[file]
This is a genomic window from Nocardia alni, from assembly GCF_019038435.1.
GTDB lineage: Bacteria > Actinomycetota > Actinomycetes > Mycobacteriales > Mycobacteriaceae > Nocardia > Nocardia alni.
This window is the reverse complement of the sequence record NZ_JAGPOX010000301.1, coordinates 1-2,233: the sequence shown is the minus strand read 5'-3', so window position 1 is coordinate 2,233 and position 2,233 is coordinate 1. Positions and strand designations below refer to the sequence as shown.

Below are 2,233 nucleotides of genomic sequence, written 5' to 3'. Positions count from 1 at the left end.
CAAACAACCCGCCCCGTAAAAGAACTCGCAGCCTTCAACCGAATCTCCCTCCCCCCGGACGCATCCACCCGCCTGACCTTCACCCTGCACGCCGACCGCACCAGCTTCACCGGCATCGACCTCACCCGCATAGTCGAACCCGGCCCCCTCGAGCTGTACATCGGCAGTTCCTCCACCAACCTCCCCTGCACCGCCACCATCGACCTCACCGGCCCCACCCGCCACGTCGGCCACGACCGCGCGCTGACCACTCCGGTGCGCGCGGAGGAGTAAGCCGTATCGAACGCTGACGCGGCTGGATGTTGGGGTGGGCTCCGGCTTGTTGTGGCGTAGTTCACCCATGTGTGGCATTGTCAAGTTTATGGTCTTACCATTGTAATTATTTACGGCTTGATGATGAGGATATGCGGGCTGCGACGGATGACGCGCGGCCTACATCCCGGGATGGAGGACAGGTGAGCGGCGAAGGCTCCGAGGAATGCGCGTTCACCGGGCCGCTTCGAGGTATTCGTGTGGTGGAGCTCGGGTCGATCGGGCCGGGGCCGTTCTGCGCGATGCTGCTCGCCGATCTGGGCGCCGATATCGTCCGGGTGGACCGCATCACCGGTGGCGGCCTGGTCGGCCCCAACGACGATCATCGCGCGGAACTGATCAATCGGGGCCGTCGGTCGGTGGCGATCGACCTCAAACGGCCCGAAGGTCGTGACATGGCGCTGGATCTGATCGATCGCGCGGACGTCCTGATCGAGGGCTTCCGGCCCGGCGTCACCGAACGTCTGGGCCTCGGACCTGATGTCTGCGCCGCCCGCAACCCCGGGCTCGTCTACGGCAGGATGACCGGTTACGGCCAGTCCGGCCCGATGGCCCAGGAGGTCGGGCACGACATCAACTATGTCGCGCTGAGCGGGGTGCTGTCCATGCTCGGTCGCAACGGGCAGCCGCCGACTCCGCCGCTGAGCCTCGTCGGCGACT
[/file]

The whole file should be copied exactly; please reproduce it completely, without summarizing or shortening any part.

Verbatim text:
This is a genomic window from Nocardia alni, from assembly GCF_019038435.1.
GTDB lineage: Bacteria > Actinomycetota > Actinomycetes > Mycobacteriales > Mycobacteriaceae > Nocardia > Nocardia alni.
This window is the reverse complement of the sequence record NZ_JAGPOX010000301.1, coordinates 1-2,233: the sequence shown is the minus strand read 5'-3', so window position 1 is coordinate 2,233 and position 2,233 is coordinate 1. Positions and strand designations below refer to the sequence as shown.

Below are 2,233 nucleotides of genomic sequence, written 5' to 3'. Positions count from 1 at the left end.
CAAACAACCCGCCCCGTAAAAGAACTCGCAGCCTTCAACCGAATCTCCCTCCCCCCGGACGCATCCACCCGCCTGACCTTCACCCTGCACGCCGACCGCACCAGCTTCACCGGCATCGACCTCACCCGCATAGTCGAACCCGGCCCCCTCGAGCTGTACATCGGCAGTTCCTCCACCAACCTCCCCTGCACCGCCACCATCGACCTCACCGGCCCCACCCGCCACGTCGGCCACGACCGCGCGCTGACCACTCCGGTGCGCGCGGAGGAGTAAGCCGTATCGAACGCTGACGCGGCTGGATGTTGGGGTGGGCTCCGGCTTGTTGTGGCGTAGTTCACCCATGTGTGGCATTGTCAAGTTTATGGTCTTACCATTGTAATTATTTACGGCTTGATGATGAGGATATGCGGGCTGCGACGGATGACGCGCGGCCTACATCCCGGGATGGAGGACAGGTGAGCGGCGAAGGCTCCGAGGAATGCGCGTTCACCGGGCCGCTTCGAGGTATTCGTGTGGTGGAGCTCGGGTCGATCGGGCCGGGGCCGTTCTGCGCGATGCTGCTCGCCGATCTGGGCGCCGATATCGTCCGGGTGGACCGCATCACCGGTGGCGGCCTGGTCGGCCCCAACGACGATCATCGCGCGGAACTGATCAATCGGGGCCGTCGGTCGGTGGCGATCGACCTCAAACGGCCCGAAGGTCGTGACATGGCGCTGGATCTGATCGATCGCGCGGACGTCCTGATCGAGGGCTTCCGGCCCGGCGTCACCGAACGTCTGGGCCTCGGACCTGATGTCTGCGCCGCCCGCAACCCCGGGCTCGTCTACGGCAGGATGACCGGTTACGGCCAGTCCGGCCCGATGGCCCAGGAGGTCGGGCACGACATCAACTATGTCGCGCTGAGCGGGGTGCTGTCCATGCTCGGTCGCAACGGGCAGCCGCCGACTCCGCCGCTGAGCCTCGTCGGCGACT